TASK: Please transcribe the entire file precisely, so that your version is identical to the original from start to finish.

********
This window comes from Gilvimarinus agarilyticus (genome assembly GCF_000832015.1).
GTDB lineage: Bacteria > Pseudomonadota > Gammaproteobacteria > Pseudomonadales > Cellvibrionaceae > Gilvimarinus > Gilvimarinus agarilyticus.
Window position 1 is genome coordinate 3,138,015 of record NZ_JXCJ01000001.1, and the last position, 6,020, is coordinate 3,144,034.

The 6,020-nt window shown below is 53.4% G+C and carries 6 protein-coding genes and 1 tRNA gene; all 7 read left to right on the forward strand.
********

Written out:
This window comes from Gilvimarinus agarilyticus (genome assembly GCF_000832015.1).
GTDB lineage: Bacteria > Pseudomonadota > Gammaproteobacteria > Pseudomonadales > Cellvibrionaceae > Gilvimarinus > Gilvimarinus agarilyticus.
Window position 1 is genome coordinate 3,138,015 of record NZ_JXCJ01000001.1, and the last position, 6,020, is coordinate 3,144,034.

The 6,020-nt window shown below is 53.4% G+C and carries 6 protein-coding genes and 1 tRNA gene; all 7 read left to right on the forward strand.